Home » British manufacturers’ confidence at highest level in a decade as businesses hail ‘concrete signs’ of turnaround

British manufacturers’ confidence at highest level in a decade as businesses hail ‘concrete signs’ of turnaround

British manufacturers’ confidence at highest level in a decade as businesses hail ‘concrete signs’ of turnaround

British manufacturers’ confidence is at its highest level in a decade as businesses hail ‘concrete signs’ of an economic turnaround.

A closely watched survey of firms has revealed a rebound in companies’ hopes about their growth prospects.

Both output and orders have improved in recent months, according to Make UK, which represents the UK manufacturing sector.

Firms’ confidence is now at a level 7 – on a scale between 1 to 10. This is only the second time it has ever been this high, since the group started measuring business sentiment in 2014.

Businesses last felt this optimistic in the second quarter of 2021 when the economy was enjoying a major rebound after Covid. Make UK said the manufacturing sector will outpace the overall economy this year as it is expected to grow by 1.2 per cent.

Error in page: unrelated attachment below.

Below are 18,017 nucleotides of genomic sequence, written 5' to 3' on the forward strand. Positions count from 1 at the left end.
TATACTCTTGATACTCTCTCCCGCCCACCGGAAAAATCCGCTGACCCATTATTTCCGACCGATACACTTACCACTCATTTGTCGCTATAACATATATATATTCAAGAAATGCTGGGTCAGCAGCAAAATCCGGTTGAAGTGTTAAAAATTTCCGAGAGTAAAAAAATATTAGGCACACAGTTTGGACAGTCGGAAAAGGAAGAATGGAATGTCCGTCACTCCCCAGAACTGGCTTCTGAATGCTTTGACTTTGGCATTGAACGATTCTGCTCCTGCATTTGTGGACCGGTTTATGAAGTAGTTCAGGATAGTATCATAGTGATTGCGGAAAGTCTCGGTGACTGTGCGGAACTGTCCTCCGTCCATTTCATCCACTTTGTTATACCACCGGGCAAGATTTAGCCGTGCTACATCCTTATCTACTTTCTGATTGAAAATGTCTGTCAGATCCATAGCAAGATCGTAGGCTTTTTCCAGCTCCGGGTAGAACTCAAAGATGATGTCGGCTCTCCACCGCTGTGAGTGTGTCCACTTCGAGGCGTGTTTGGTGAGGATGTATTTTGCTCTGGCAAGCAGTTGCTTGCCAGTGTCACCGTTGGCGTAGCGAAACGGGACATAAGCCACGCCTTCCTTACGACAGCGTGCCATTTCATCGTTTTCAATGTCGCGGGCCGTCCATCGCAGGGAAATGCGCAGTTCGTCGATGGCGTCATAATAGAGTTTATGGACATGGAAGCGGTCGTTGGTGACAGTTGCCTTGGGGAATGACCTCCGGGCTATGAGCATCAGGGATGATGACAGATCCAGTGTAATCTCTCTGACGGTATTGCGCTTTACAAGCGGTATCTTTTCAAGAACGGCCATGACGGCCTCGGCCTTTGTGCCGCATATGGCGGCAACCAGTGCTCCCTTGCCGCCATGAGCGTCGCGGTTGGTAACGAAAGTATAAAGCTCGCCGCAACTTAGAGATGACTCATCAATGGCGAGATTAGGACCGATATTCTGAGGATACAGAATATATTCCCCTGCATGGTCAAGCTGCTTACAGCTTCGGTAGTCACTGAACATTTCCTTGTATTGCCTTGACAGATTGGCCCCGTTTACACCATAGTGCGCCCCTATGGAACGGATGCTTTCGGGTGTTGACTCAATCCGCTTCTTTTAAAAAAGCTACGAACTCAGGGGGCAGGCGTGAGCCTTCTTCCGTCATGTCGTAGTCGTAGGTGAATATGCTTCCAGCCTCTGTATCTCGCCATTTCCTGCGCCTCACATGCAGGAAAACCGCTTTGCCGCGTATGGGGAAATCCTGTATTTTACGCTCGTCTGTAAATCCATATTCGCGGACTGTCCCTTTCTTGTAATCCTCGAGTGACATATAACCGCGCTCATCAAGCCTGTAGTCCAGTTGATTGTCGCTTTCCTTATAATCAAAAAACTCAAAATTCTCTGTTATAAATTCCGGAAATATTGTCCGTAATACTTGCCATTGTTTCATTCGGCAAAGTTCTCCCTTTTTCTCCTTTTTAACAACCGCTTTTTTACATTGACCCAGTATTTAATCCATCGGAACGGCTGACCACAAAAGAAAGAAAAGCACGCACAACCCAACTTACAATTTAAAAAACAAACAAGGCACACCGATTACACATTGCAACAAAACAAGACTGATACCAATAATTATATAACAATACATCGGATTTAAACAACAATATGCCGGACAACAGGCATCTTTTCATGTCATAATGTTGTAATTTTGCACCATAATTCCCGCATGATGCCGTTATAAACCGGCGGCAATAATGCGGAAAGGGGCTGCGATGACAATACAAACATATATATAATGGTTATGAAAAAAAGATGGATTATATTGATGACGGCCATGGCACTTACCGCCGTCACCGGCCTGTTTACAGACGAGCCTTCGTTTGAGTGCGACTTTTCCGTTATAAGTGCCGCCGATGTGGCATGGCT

Confidence: Output and orders have improved in recent months, according to Make UK

The survey of 320 employers will be a boost for Prime Minister Rishi Sunak before the country heads to the polls on July 4.

And it is welcome news for businesses, which are hopeful that interest rates will fall in the near future as inflation continues to cool.

James Brougham, senior economist at Make UK, said: ‘At long last, manufacturers can see concrete signs of growth and a much better economic outlook ahead.’

He added: ‘The next government must capitalise on this scenario by delivering a modern, long-term industrial strategy which goes beyond the 2030s and has cross-government support.’

Around 64,000 vacancies are costing the industry a shocking £6billion in lost output per year, Make UK says.

With demand soaring and green shoots of recovery showing, more businesses are planning to recruit over the next few months.

The group wants to see politicians pledge to fix a skills shortage by ‘a fundamental review’ of the apprenticeship funding system and a wider training system.

Since the current apprenticeship levy was introduced in 2016, the number of new apprenticeships has dropped 41 per cent from 78,840 in 2015/16 to 45,970 in 2022/23.